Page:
Photo courtesy of natashalcd at Flickr.com
The jury is still out on the Cash for Clunkers program. The last paperwork was filed on Monday, August 24, 2009, but crushed cars still waiting to be recycled. The final numbers are in – so how did the program score?
All told, C4C took 690,114 clunkers off of the road:
84 percent of consumers traded in trucks and 59 percent purchased passenger cars. The average fuel economy of the vehicles traded in was 15.8 miles per gallon and the average fuel economy of vehicles purchased is 24.9 mpg. â€“ a 58 percent improvement.
That sounds wonderful, but a lot of people are wondering how effective C4C really was. Some argue that the program was a handout to car makers, that it was economically ineffective, that it increased consumer debt, or that it will create a price bubble for used cars.
There’s some truth in each of these claims, and policy makers are hopefully taking notes. Cash for Clunkers generated a lot of strong emotions. Even among environmentalists, there was spirited debate over the program. For example, ethanol lobbyists and wind turbine manufacturers opposed the program because it threatened their funding.
Photo courtesy of cluestream at Flickr.com
The Federal Cash For Clunkers program is also being blamed for distorting the value of carbon credits. Depending on the vehicles involved in the trade, the government set a carbon price of between $237 and $500 per ton. That compares with an average price of $5 to $40 per ton for carbon credits available on the open market.
Critics have argued that the low fuel efficiency requirements for replacement cars will have minimal impacts over the long term. Under the program, some trucks were replaced with other trucks that “only” received a 2 mpg improvement (18 mpg –> 20 mpg). That is more than a 10% improvement – and improving the mileage of a work truck has a much larger impact than improving the mileage of an economy car.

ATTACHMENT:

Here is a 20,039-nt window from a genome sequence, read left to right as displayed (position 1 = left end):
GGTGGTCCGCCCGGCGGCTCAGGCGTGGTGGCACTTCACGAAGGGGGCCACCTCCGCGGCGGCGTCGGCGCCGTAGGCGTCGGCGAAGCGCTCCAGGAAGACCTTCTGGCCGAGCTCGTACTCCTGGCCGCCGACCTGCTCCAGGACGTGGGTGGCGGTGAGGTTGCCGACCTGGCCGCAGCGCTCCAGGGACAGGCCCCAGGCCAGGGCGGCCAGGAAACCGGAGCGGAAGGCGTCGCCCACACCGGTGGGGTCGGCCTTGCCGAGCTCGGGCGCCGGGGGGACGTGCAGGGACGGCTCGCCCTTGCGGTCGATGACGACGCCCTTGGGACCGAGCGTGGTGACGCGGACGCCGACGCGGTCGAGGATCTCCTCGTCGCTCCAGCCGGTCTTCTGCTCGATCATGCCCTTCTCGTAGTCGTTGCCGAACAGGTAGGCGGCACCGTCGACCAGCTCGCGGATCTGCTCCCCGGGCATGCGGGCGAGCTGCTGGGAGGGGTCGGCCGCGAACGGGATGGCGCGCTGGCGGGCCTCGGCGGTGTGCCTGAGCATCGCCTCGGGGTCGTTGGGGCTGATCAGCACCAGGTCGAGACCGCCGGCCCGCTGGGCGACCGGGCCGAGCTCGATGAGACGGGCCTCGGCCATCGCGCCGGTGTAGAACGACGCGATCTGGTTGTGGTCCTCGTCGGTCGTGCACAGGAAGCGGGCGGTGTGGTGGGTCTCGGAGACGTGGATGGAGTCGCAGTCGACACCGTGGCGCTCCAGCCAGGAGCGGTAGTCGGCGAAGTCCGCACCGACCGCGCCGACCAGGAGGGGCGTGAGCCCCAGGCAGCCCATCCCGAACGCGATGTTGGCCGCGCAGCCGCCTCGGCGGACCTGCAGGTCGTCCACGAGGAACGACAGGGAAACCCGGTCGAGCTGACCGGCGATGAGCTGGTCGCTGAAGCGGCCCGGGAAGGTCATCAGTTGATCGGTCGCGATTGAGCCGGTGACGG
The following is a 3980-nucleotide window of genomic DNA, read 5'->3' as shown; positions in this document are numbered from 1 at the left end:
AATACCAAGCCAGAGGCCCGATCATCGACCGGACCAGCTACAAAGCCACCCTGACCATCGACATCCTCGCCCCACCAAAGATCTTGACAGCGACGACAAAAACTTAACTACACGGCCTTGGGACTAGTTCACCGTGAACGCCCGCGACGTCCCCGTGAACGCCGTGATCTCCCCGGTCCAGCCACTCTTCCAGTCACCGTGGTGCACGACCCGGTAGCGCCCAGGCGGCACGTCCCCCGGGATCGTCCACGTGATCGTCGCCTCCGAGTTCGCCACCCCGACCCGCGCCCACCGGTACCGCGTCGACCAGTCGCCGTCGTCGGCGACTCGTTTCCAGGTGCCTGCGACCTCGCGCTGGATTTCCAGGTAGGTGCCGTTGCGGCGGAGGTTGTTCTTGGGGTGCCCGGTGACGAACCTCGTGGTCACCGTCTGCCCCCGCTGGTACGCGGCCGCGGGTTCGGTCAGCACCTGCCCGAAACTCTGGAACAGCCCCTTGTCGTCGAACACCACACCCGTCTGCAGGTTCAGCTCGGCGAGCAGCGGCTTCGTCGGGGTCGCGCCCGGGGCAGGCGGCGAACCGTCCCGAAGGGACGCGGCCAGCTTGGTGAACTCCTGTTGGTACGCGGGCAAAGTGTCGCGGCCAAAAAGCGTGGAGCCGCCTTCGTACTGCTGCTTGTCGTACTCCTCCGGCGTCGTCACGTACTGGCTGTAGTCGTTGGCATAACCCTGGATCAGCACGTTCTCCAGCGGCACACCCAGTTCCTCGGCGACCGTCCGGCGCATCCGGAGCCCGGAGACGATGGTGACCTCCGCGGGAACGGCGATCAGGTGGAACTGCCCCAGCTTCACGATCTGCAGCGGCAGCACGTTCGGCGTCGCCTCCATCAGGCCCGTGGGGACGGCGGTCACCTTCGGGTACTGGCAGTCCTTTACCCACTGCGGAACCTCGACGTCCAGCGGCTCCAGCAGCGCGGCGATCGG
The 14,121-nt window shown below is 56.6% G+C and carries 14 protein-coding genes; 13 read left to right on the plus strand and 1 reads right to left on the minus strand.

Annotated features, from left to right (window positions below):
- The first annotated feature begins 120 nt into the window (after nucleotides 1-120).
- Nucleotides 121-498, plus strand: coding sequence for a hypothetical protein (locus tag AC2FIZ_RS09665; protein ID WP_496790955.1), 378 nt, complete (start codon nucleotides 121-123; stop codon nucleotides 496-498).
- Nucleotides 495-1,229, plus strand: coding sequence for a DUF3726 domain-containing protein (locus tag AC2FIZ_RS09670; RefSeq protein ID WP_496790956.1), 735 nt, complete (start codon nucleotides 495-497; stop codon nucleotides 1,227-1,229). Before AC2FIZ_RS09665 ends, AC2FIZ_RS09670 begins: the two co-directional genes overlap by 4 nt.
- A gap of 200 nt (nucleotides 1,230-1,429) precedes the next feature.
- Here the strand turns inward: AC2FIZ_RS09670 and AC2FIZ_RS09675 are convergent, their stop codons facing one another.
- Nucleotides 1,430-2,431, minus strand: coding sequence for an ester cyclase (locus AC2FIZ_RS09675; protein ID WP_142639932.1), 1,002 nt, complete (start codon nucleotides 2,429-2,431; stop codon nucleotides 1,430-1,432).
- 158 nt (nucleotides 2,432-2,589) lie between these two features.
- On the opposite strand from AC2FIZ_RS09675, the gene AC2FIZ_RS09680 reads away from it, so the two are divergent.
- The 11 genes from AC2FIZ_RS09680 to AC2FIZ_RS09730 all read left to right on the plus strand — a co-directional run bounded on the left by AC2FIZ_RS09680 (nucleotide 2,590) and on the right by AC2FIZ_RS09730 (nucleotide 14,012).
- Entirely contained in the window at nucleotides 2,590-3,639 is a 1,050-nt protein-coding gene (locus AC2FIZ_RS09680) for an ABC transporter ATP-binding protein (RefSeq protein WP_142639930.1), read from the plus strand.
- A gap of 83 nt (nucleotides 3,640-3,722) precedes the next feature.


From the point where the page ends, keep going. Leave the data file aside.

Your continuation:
Photo courtesy of shimonkey at Flickr.com
One of the strongest arguments about C4C is that the environmental impact of making new cars may be greater than the benefits provided by improved fuel efficiency. Mining ore, molding rubber, welding parts, and moving the finished product to showrooms are all processes that produce carbon emissions:
The amount of carbon dioxide (CO2) emitted to produce a new car has been estimated to range from about 3.5 to 12.5 tons, or an average of about 6.7 tons. So buying a new car means an extra 6.7 tons of CO2 emissions â€” you wouldnâ€™t have emitted all that pollution had you just kept your old car.
Yet, the bulk of CO2 that a car releases comes from day to day operation:
According to a literature review by the Pacific Institute, somewhere between 10 and 20 percent of the life-cycle carbon emissions of the average car come not from driving but from manufacturing and disposal.
The other 80-90% comes from driving. It doesn’t take a large increase in efficiency to make up for the carbon released in making a new vehicle.